Shared Rural Network

The Shared Rural Network (SRN) will deliver reliable mobile broadband to 95% of the UK, addressing the digital divide by improving 4G coverage in the areas that need it most.

To learn more about planned improvements in your area, visit the Forecast Coverage Improvements by Region page.

Through the programme, UK’s four mobile network operators (MNOs) – EE, O2, Three and Vodafone expect to:

  • Provide coverage to an additional 280,000 premises and for people in cars on an additional 16,000km of the UK’s roads.
  • Improve geographic coverage to 79% of Areas of Natural Beauty, up from 51%, and 74% of National Parks from 41%, benefitting millions of visitors every year.

By upgrading their existing networks and working together on shared infrastructure and new sites, the MNOs and Government will transform mobile coverage in rural areas. Individually, each operator will reach 90% geographic coverage, which will result in 84% of the UK having 4G coverage from all four operators, increasing choice and boosting productivity in rural areas.

To deliver the programme, MNOs will invest £532m to eliminate the majority of ‘partial not-spots’ – areas which receive coverage from at least one, but not all, operators. The UK Government will provide a further £500m to build new masts to eliminate ‘total not-spots’ – hard to reach areas where there is currently no coverage at all.

The SRN is a sustainable approach to the challenge of delivering rural mobile coverage. The programme will transform 4G coverage without duplicating infrastructure, minimising the impact on our countryside.

Programme timeline

The Shared Rural Network formally started on 9 March 2020, with the signing of the Grant Agreement between the UK Government and four mobile network operators (MNOs), setting out how the programme would be governed. Since then, significant progress has been made, on both the industry and publicly funded elements of the programme (click image to enlarge).

Key milestones include:

  • Summer 2020: the first part of the programme, which sees the four MNOs work together to tackle the issue of partial not-spots began with the first sites going live.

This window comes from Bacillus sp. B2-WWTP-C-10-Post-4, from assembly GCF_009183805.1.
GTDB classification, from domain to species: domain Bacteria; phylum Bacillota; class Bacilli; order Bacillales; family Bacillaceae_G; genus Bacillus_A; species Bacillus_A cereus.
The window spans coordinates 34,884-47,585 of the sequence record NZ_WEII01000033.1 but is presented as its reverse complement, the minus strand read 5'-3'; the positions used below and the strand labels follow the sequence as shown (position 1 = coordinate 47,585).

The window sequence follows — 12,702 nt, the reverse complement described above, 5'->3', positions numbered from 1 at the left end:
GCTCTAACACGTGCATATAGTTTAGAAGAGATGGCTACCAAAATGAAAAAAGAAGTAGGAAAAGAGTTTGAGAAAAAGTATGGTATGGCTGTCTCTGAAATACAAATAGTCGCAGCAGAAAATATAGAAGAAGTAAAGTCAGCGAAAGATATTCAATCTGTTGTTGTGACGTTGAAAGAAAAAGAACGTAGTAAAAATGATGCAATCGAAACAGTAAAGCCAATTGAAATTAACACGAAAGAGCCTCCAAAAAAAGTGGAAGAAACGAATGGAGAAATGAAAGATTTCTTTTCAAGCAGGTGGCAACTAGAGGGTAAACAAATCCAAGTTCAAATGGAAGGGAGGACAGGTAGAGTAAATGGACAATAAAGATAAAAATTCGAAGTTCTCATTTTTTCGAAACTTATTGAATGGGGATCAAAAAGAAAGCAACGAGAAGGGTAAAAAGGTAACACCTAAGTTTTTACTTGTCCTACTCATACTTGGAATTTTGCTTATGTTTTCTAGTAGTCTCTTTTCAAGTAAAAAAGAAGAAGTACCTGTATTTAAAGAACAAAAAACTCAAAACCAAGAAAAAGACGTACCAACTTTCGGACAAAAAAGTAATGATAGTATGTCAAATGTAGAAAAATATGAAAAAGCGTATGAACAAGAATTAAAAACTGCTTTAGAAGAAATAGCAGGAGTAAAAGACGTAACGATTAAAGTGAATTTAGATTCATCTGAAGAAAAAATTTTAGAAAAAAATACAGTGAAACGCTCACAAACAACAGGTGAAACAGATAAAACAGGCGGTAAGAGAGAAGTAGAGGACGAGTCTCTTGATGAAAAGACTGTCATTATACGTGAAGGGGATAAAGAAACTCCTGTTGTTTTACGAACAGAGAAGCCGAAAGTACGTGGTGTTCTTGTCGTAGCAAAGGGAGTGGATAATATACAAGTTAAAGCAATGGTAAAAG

• June 2020: MNOs submitted their initial Radio Plans for the Shared Rural Network to Ofcom.
  • January/February 2021: under the industry led element of the programme, the MNOs announced their plans to bring more choice to consumers to address the issue of partial not-spots.
  • March 2021: the Department of Culture, Media & Sport (DCMS) published a Transparency Notice, which sets out how the programme meets the UK-EU Trade and Co-operation Agreement subsidy control principles. This marked the start of the Grant Funding Period.

Building a Mobile Network

It takes a lot of planning to create a mobile network, often using complex processes and terminology. We have created several factsheets which help explain some of the more technical aspects, including how a mast location is chosen, through to the different parts of the mast. We will be adding to these fact sheets as the programme progresses:

Benefits of 4G and the Shared Rural Network

The benefits of reliable 4G mobile connectivity are far reaching and have positive impacts on many aspects of day-to-day life. There are many personal and commercial benefits, as well as positive impacts on healthcare, education, tourism, remote working, and accessing online services, to name a few. The Shared Rural Network will help those who live and work in rural communities to achieve their full potential through improved mobile connectivity.

We have created some helpful information sheets that provide an overview of the programme and the benefits of 4G connectivity. Click on the links below to learn more about how the Shared Rural Network will make a difference to those living and working in rural communities across the UK:

For information about how the SRN relates to wider industry issues, please visit the trade association, Mobile UK.